Study: Most Ohioans received abortion care after 6 weeks

Many unaware they’re pregnant until after the state’s newly enacted cutoff

Prior to Ohio’s new six-week cutoff for legal abortions, about 9 in 10 people seeking care in Ohio had abortions later than the current law allows, new research suggests.

headshot Danielle Bessett

Danielle Bessett is an abortion care researcher and teaches courses on medicine, family, and reproduction at the University of Cincinnati. Photo/provided

“This study demonstrates how impactful Ohio’s current abortion restrictions are, as the majority of Ohioans who received care did so after six weeks — which is also just two weeks after a missed period,” says study co-author Danielle Bessett, an associate professor of sociology at the University of Cincinnati and affiliate faculty in the Department of Women’s Studies, Gender and Sexuality Studies.  

The study, published in the American Journal of Obstetrics and Gynecology, was done as part of the work of the Ohio Policy Evaluation Network, or OPEN, a multi-university reproductive health care research group that Bessett co-leads.

The findings come from a survey conducted in 2020 and 2021 that included 1,141 abortion patients. Since then, following this summer’s Supreme Court ruling overturning Roe v. Wade, Ohio has banned abortions after six weeks, or 42 days of pregnancy.

What researchers found is that 1 in 4 patients didn’t know they were pregnant before six weeks of gestation. Among those who did know they were pregnant before six weeks, 86% still had their abortions after the six-week mark.

Obviously everyone who doesn’t know they’re pregnant until after six weeks gestation can’t get an abortion in our state.

Abigail Norris Turner Researcher, Ohio State University

Lead author Abigail Norris Turner, a professor in the colleges of medicine and public health at Ohio State University, said the study suggests that a large percentage of pregnant people who want to terminate a pregnancy will now not be able to do so in Ohio.

“Regardless of when pregnancy is discovered, six-week bans disrupt care for nearly all patients,” she said. “Obviously everyone who doesn’t know they’re pregnant until after six weeks gestation can’t get an abortion in our state. But when you also consider the requirement of at least two clinic visits, a mandatory 24-hour waiting period, staff shortages and high demand, among other factors, some people who know they are pregnant before six weeks are likely still not going to be able to get abortions before the six-week limit.”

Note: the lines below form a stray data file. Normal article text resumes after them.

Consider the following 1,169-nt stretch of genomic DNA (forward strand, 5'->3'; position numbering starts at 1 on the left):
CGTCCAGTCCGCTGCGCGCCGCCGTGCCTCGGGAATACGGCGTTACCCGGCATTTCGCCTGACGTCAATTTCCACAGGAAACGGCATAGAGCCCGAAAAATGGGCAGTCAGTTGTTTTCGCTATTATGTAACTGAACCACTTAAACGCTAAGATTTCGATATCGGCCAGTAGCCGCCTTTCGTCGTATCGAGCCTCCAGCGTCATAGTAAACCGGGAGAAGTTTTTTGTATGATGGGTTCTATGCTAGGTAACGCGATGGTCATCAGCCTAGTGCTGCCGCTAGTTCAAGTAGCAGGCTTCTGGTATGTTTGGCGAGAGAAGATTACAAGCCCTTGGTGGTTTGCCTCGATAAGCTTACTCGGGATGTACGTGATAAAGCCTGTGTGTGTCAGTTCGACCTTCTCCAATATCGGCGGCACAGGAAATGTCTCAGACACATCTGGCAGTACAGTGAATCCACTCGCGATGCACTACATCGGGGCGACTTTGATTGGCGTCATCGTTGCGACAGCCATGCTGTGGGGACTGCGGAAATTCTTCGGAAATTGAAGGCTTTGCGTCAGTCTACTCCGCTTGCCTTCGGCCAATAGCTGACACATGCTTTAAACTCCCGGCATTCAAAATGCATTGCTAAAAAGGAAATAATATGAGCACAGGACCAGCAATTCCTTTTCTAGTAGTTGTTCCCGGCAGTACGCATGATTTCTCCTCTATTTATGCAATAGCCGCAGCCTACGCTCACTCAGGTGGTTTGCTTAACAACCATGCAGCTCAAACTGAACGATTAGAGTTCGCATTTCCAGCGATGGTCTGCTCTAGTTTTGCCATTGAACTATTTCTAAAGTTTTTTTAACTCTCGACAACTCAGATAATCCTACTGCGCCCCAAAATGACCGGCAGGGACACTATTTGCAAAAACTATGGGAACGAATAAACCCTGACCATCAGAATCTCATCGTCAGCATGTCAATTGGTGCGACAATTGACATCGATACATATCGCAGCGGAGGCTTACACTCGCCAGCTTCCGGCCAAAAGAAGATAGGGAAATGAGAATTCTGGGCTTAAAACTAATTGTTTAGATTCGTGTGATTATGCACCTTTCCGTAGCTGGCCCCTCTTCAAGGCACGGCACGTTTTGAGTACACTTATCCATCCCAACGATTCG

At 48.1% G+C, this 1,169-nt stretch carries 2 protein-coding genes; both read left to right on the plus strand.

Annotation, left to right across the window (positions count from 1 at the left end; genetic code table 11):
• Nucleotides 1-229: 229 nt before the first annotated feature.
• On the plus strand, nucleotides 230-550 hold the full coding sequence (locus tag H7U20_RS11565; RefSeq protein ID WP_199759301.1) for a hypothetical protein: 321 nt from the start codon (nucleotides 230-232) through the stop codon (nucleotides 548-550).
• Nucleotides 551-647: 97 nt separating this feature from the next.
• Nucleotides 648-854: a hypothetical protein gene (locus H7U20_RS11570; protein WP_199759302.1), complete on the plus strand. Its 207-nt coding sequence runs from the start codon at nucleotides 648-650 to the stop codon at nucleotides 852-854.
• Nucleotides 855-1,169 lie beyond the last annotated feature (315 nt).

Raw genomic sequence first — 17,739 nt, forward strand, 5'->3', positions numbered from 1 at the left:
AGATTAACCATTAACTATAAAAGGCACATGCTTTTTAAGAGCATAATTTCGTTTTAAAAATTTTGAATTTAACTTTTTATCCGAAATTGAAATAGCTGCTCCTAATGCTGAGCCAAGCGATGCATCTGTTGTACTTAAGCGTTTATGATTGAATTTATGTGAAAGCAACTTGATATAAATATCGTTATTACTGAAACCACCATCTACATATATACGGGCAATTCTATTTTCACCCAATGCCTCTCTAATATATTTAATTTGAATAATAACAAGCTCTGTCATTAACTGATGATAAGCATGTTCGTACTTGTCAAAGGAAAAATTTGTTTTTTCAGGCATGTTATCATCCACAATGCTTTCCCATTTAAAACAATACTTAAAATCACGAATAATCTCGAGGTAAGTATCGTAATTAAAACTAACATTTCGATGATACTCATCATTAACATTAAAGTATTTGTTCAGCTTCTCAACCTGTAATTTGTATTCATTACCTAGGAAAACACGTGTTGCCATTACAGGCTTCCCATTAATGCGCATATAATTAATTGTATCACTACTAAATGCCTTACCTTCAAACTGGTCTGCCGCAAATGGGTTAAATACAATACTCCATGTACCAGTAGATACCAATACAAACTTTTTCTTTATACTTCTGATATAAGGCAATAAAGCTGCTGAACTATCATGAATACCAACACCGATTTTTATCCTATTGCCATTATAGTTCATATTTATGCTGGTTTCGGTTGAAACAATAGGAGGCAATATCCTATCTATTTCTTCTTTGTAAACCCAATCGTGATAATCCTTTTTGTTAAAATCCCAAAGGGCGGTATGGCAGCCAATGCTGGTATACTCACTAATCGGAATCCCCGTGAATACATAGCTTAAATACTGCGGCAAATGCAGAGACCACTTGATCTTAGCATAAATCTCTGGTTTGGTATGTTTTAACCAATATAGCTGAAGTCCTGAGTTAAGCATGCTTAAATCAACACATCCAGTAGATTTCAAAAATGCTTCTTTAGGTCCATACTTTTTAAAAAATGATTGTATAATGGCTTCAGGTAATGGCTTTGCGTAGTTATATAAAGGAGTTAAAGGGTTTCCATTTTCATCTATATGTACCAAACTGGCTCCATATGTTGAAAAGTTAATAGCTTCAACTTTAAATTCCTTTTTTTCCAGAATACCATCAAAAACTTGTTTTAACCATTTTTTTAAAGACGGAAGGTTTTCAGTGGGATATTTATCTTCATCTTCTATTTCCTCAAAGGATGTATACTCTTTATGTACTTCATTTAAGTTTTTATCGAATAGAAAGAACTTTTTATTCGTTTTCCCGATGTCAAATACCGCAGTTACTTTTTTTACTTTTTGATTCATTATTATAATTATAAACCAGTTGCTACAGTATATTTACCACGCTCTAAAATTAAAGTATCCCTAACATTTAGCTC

The researchers also wanted to understand whether people who knew they were pregnant before six weeks had a different “deliberation window” than those who learned they were pregnant later. Their findings showed that the two groups of patients reported approximately the same number of days — two to three — between finding out they were pregnant and contacting the abortion clinic.

Generic medical office or clinic

Photo/Unsplash

The median gestation when a person discovered a pregnancy was 34 days — about a week before the current ban renders abortion illegal in Ohio. The median time between pregnancy discovery and termination was about triple that — 22 days.

The study also found that later pregnancy discovery was more common for those who had fewer educational and financial resources.

This law is not only inconsistent with medical decision-making, but it will make the process harder for abortion seekers, says Bessett. “The evidence is very clear that some folks after 6 weeks gestation will incur significant hardship to obtain care out of state; their care will likely be delayed as they make arrangements and raise funds to travel further for care. Others will not get care at all,” she says.

Additionally, Bessett says, others may feel time pressure to obtain an abortion before cardiac activity can be detected, which is equally cruel, since abortion patients have had a high degree of what researchers call decisional certainty (confidence in their choice).

The researchers say that the findings underscore the importance of keeping pregnancy tests on hand, taking them early and scheduling any pregnancy-related appointments as soon as possible.

Study co-authors include Alison Norris and Katherine Rivlin of Ohio State University and Jeremy Brenner-Levoy, Zoe Muzyczka and Tamika Odum of the University of Cincinnati.

Featured photo at top courtesy of Unsplash. 

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